Please welcome Chad Smiley to the latest in our Get a Job series, in which we explore the many strange and wonderful careers in horticulture. Chad works for Friend of Rant Genevieve Schmidt. If you’d like to nominate someone to be interviewed in this series, please post a comment!
What do you do for a living?
I do landscape maintenance for a small company called Genevieve Schmidt Landscape Design and Fine Maintenance in Humboldt County, CA. I work in the field doing all of the skilled work it takes to keep a garden looking good – pruning, deadheading, fertilizing, evaluating the drip irrigation, etc. We leave lawn care to the mow and blow guys, and use hand tools to do the finer work in the garden beds.
How’d you get started in this job, or what was your first job in the plant world?
I got my start working for a company in Santa Ana where we staged model homes for developers. This included decorating residential homes and commercial buildings with indoor plants, as well as planting the landscapes for these buildings, so people could have an idea of what their home or business would look like if they bought property in the development. Once the buildings were looking good, we’d also perform regular maintenance on most of the properties we installed.
After that job, I worked in the local school system in their grounds department, doing everything from hedging and lawn care to planting and fixing sprinkler systems. Working at the school system was a lot different than what I do now, because we did a lot with power tools. Power tools are good for getting the job done when people are looking at your work from 100 feet away, but it’s not the result you want in a residential setting where people are paying attention to the details.
What’s your typical day like?
It totally depends on the client’s vision, but mainly it’s pruning and shaping shrubs so they stay in the right proportions for their spot, fertilizing and adding compost or mulch, or ordinary things like weeding and raking. Sometimes we install new plants, pull out old ones that have gotten overgrown, repair drip irrigation lines, or do seasonal tasks like cutting back ornamental grasses or dividing perennials to multiply the garden.
The work definitely varies throughout the year and it varies by client, because each person has specific things that they want. Some clients want the plants kept loose and natural, while others prefer things tightly controlled, so a big part of the job is asking a lot of questions until you get to know each person’s style.
What’s the coolest thing you get to do it work, and what’s the nastiest, most boring, most soul-sucking awful thing you have to do at work?
Sometimes people get tired of certain plants, so I get to pull them out, save them, and plant them in my garden. It’s kind of neat because a lot of our clients have their own projects or planting ideas that they want us to try, so it’s great to be able to see what does and doesn’t work. It’s like I get to experiment in all of their gardens to find out what I might like to do in my own.
I love that feeling at the end of the day when you look around and realize that you’ve made a big impact on the garden, you can look at it and go, “Wow, that looks great”. You get to do a little bit of everything in this job – from careful pruning to pulling out the ax and really getting dirty taking out an old shrub.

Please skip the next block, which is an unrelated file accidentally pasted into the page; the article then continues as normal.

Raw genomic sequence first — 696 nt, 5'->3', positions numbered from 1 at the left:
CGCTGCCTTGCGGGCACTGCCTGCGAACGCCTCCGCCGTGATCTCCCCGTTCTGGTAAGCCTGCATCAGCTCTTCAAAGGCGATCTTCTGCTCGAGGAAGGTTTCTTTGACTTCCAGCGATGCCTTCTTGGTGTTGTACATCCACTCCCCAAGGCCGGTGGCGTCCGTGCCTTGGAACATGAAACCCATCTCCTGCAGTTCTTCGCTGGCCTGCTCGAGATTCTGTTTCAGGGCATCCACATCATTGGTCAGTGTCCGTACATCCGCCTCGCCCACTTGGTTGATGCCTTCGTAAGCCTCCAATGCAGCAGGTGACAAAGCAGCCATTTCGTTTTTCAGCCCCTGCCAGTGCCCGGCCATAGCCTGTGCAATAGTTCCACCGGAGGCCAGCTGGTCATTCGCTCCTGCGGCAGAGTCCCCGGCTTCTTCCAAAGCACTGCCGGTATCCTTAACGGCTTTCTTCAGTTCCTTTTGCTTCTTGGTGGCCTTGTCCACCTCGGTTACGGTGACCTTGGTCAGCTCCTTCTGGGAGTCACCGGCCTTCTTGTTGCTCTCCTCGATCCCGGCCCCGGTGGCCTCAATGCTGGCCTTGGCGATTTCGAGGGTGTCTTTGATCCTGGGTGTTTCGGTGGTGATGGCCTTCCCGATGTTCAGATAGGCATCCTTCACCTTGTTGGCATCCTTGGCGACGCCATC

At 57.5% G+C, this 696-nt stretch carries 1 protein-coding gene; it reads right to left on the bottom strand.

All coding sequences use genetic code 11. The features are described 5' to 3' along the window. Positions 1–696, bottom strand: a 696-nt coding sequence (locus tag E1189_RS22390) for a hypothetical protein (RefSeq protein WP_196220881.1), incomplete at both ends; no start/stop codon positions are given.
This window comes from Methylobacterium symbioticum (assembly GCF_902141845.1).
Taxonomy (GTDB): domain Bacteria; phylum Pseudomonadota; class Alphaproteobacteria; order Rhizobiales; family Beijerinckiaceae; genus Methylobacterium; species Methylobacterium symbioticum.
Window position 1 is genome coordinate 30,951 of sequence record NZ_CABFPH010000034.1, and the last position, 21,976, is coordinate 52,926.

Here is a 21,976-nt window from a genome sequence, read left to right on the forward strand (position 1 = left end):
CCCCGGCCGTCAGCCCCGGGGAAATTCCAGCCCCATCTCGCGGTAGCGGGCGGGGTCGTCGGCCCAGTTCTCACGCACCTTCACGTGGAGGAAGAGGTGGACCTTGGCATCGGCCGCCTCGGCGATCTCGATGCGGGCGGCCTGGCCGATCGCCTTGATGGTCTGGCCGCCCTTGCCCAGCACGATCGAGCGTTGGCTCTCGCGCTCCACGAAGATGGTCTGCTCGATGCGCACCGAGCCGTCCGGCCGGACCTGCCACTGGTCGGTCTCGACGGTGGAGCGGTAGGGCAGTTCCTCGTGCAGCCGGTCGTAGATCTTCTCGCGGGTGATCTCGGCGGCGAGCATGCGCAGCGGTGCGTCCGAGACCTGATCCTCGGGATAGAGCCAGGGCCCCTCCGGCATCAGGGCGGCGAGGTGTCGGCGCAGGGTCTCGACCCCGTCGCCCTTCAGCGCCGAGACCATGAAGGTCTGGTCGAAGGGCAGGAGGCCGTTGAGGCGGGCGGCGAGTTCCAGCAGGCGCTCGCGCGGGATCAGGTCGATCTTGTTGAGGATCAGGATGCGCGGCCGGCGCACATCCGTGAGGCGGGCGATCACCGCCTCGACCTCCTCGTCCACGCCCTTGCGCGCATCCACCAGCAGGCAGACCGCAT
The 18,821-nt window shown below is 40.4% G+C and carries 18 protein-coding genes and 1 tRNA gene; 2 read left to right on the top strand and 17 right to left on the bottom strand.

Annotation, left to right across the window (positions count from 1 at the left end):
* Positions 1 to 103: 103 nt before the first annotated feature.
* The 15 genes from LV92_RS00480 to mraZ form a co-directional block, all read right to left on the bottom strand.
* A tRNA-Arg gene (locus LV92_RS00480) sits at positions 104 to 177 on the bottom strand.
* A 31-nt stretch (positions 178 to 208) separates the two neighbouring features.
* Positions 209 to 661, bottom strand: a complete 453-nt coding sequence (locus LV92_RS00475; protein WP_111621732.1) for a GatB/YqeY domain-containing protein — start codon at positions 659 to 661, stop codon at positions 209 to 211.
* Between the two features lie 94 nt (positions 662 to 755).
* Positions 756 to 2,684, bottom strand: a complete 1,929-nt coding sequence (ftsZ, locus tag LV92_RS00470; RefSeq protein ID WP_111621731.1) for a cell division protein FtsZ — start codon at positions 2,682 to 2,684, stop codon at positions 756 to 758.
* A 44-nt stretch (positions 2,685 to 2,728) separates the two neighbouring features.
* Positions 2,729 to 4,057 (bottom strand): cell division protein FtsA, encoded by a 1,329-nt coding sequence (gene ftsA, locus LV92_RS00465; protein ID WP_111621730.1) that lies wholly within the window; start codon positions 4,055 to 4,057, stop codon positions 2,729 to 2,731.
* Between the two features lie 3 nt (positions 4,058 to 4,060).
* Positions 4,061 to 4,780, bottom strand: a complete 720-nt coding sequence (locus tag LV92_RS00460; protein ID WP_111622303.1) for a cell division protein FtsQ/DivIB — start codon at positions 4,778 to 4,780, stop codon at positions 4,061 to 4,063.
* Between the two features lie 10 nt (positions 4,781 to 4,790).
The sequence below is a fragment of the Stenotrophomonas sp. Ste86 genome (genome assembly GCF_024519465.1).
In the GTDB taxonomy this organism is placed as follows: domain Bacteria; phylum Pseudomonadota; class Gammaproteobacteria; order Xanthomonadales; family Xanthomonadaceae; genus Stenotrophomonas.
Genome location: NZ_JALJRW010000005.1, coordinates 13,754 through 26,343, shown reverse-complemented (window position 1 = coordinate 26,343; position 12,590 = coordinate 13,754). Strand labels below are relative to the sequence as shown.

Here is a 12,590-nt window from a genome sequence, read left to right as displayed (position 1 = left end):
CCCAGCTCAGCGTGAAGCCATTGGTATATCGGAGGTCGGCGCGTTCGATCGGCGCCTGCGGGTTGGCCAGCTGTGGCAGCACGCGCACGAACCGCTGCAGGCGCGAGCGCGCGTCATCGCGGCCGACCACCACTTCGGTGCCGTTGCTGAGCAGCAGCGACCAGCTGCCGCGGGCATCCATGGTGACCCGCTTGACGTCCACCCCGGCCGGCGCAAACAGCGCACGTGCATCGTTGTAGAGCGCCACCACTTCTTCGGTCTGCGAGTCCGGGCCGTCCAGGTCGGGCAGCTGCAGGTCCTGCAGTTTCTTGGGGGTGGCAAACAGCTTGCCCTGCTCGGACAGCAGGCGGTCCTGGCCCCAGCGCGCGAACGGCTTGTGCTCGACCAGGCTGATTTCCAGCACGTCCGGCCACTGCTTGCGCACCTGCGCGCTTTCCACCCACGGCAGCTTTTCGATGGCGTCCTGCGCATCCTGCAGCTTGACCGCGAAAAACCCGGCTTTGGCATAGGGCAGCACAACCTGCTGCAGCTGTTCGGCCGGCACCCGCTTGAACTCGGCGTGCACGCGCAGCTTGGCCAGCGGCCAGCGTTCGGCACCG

There’s not any one thing that I truly hate doing, I would just say that if you don’t have the right tools to get the job done it can really put a damper on your day. When you’re working professionally, it’s a lot different to struggle with a tool than if you’re just using it for a half hour on the weekend. I’d definitely say if you have a choice between a cheaper tool and a tool that’s really high quality, spend that extra money because it will pay off every single day.
What’s the most common misconception about what you do?
When you tell someone that you’re a gardener, they think you’re just pulling out the lawnmower and edger, and going out there for a mow ‘n’ blow. We don’t do any of that, we just do the work in the garden beds.
Of course, being in Humboldt County, when you say you’re a gardener, people assume something else entirely. . . That’s not in our job description either!
What advice would you give to somebody thinking about getting into your line of work?
If you’re scared of bees or spiders or dogs, or worried about getting pricked by roses or blackberries, you probably shouldn’t be in this line of work. I don’t like spiders so much myself, but if there’s a web in my way, I’ll just move the spider if I need to get in there. You’re also out in the elements, and sometimes the weather isn’t the best. We get a lot of work done in the winter, but we don’t usually work in heavy rain because things get to be such a muddy mess. Overcast weather is actually great for working because you get really hot out there, and a fog or light mist keeps you cool. In any case, you’d definitely want to be pretty hardy if you’re considering this line of work.
I think there’s a great future in landscaping because there’s never going to be a machine that can do the kind of skilled, careful work that we do. The communication between us and our clients is key, and the tools get more advanced every day which makes our work easier. When you drive around the neighborhood and see all the gardens that you’re keeping beautiful, it makes you feel good. Not only are you providing a service to the client, but everybody who drives or walks by gets to benefit from the work that you’re doing.